Zimbabwe’s public health budget will not be enough to meet health needs with health costs having risen sharply especially for the poor in the wake of ever rising inflation, a public health activist, Itai Rusike has said.
Rusike expressed concern that this has already made health care services unaffordable for the poor as those who can afford them are now opting for private health sector care.
“The national budget is coming at a time when the economy is mired in chronic high inflation which makes national budgeting a very complicated matter.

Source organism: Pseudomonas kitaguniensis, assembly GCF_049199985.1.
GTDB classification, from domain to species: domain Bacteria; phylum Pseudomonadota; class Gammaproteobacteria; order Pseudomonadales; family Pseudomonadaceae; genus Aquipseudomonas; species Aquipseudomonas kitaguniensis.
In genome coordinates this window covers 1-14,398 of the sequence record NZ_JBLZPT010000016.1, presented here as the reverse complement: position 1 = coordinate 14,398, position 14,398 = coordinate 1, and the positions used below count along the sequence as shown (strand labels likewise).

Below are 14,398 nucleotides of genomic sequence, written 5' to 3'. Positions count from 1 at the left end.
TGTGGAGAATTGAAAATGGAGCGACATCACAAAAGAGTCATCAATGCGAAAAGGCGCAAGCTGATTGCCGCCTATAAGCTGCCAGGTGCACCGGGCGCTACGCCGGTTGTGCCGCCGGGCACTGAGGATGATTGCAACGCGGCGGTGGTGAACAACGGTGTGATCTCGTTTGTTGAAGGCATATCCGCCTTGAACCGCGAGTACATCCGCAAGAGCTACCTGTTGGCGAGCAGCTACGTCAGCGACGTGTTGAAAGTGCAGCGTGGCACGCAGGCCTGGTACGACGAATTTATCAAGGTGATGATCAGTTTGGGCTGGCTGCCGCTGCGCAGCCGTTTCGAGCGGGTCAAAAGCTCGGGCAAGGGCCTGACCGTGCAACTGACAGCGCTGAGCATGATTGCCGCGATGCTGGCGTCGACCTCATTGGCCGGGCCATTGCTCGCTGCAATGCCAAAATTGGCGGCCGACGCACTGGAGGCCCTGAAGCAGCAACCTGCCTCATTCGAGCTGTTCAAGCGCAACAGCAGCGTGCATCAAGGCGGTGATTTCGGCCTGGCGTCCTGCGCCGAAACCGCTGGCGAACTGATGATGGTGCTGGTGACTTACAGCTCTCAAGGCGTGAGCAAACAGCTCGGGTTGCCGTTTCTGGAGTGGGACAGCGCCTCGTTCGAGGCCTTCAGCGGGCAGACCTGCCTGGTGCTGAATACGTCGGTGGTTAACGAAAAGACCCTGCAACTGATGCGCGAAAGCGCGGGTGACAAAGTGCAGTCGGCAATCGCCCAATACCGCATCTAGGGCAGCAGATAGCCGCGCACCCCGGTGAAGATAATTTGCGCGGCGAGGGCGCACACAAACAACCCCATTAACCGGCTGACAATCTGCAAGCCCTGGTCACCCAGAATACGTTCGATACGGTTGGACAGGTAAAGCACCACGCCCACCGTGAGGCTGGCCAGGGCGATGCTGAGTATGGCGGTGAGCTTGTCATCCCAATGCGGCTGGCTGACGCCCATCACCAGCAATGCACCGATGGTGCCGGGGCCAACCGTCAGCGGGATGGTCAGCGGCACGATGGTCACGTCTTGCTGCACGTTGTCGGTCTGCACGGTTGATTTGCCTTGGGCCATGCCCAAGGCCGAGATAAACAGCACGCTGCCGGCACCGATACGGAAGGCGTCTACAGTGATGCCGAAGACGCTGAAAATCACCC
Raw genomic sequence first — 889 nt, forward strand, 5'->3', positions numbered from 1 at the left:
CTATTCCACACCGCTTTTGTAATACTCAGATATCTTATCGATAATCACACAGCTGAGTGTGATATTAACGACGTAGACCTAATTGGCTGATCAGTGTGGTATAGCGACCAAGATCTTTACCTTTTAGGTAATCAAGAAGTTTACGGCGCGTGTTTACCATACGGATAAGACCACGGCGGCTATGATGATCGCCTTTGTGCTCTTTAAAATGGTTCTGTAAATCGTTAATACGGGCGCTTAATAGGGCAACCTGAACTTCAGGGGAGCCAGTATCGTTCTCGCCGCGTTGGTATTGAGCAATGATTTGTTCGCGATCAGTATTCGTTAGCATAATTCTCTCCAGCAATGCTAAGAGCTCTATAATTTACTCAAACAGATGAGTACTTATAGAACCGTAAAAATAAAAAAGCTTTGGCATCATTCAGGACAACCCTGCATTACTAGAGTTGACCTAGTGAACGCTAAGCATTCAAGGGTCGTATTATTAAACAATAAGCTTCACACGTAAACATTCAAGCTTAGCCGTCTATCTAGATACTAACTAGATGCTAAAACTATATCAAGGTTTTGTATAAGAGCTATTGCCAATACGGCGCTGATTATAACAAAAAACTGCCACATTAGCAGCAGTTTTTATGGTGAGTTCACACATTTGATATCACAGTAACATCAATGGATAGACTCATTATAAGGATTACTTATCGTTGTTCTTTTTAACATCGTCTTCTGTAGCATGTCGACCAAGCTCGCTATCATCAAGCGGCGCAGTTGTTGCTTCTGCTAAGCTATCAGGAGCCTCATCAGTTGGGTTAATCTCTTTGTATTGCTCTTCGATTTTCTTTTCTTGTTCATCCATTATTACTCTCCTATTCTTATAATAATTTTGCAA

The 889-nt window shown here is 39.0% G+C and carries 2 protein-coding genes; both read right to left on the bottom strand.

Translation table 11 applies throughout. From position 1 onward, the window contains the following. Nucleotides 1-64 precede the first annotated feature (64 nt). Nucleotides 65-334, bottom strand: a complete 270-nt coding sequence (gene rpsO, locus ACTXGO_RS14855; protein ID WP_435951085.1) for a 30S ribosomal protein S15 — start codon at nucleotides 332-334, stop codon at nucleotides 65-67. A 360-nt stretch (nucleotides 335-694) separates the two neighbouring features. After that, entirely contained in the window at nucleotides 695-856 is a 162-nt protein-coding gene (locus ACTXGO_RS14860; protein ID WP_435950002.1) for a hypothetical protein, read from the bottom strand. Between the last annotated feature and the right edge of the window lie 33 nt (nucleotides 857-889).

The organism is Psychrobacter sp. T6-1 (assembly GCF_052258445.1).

“The risk is that by the time the 2020 National Budget comes into effect this January, it could have been overtaken by inflationary developments rendering it inadequate, thereby necessitating a supplementary budget very early on during the year,” said Rusike.
The Health and Child Care ministry was allocated ZW$6,5 billion from the 2020 National Budget. Rusike, an executive director for the Community Working Group on Health fears that the already existing challenges in the health sector further worsened by the doctors’ strike that almost crippled
the sector, had a devastating impact that is yet to be measured.
Rusike further argues that it is imperative for Zimbabwe to collectively act to improve health equity and reclaim the resources for the health sector.